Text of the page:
By: Prof. Dr. Seyed Saeid Zamanieh Shahri, MD  and  Prof. Dr. Sonia Sayyedalhosseini, MD

Lymphoma is a type of cancer that forms in the lymphatic system, which is part of the body’s anti-microbial network. The lymphatic system consists of lymph nodes, spleen, thymus gland and bone marrow. Cancer of the lymph nodes can affect all those areas as well as other parts of the body.

There are different types of lymphoma. The main subgroups are:

• Hodgkin’s lymphoma (which was also called Hodgkin’s disease in the past)

• Non-Hodgkin’s lymphoma

Lymph nodes are small glands in the body that are part of the immune system. You’ve probably heard of lymph nodes, which may have been associated with a cancer diagnosis, but everyone has them and they play an important role in keeping us healthy. Scientifically, lymph nodes are part of the lymphatic system, which form a network of body organs, vessels and glands throughout the body. These glands trap bacteria, viruses and other invaders before they can lead to infection. Lymph nodes also are responsible for controlling the circulation of lymph fluid and delivering white blood cells to different parts of the body. (Similar to blood circulation in the veins).

Lymph nodes are concentrated in the neck, under the chin, under the armpits and around the groin, and you may notice swelling of these glands if you are fighting an infection in one of the body parts. These glands, which exist in the body of all humans, play an important role in human health as part of the body’s immune system by fighting infections and filtering bacteria and cancer cells. Lymph nodes are also responsible for managing the flow of lymph fluid and transporting white blood cells to different parts of the body. The lymphatic system is a network of low-pressure vessels throughout the body. These vessels are called lymphatic vessels. In addition to performing important immune functions in the body, the lymphatic system creates a path for the return of intercellular fluids to the circulatory system through the lymphatic vessels. Liquids that flow like blood throughout the lymphatic tissues of the body are called lymph or lymphatic fluid. The lymphatic system also facilitates the absorption of fats and fat-soluble vitamins in the digestive system.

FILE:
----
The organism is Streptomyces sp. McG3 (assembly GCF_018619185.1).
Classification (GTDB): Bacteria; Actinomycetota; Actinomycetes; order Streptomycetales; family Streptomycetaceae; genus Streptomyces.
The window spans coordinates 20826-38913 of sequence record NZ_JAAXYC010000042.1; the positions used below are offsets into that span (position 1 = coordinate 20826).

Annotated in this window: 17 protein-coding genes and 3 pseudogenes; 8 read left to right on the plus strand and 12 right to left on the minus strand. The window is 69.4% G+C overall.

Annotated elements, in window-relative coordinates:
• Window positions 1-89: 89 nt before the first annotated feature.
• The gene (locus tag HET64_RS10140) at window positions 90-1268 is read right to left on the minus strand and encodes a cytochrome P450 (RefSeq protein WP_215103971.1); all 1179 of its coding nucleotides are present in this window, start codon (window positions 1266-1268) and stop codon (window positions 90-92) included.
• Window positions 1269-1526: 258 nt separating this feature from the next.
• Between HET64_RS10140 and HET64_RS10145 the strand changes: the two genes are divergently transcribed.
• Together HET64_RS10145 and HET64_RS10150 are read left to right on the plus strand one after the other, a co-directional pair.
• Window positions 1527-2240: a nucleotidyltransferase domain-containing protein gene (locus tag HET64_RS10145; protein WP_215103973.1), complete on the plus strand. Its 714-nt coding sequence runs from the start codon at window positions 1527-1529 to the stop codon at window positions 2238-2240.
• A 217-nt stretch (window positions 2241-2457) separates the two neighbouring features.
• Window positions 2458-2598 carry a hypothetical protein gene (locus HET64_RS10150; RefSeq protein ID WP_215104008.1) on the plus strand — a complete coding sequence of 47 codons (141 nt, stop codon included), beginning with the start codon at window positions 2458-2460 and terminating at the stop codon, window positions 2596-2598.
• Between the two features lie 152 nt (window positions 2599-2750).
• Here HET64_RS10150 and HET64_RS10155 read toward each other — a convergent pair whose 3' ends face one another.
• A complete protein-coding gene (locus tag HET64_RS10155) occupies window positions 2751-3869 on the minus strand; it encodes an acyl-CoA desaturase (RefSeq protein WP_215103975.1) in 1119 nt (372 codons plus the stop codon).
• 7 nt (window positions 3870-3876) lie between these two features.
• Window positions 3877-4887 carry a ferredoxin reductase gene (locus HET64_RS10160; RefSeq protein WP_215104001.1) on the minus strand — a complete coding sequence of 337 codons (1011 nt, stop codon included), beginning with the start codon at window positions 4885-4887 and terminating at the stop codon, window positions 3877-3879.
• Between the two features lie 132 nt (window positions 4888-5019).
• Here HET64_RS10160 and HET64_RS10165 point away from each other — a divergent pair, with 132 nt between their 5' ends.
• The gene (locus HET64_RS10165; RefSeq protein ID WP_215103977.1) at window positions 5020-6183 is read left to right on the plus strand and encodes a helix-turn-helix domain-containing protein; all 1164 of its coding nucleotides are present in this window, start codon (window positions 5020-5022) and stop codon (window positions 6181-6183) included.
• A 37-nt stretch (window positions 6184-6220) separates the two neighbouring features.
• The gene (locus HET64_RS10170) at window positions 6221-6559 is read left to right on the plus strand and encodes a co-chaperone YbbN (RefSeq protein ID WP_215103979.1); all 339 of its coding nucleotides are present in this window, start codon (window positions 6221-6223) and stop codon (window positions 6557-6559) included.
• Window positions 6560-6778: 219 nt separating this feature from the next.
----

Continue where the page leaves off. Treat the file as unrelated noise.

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Glands or lymph nodes destroy foreign cancers and fight infections in the body by destroying the cells associated with the infection through the use of white blood cells in their lymph fluid. Therefore, part of the body’s immune system cells is transferred to the lymph nodes to fight any type of disease. To put it more simply, the lymph node, as part of the immune system, is responsible for defending the body. The multiplicity of cells, in the fight against the factors of infection and cancer, causes swelling of the lymph node or gland.

Swollen Lymph Nodes: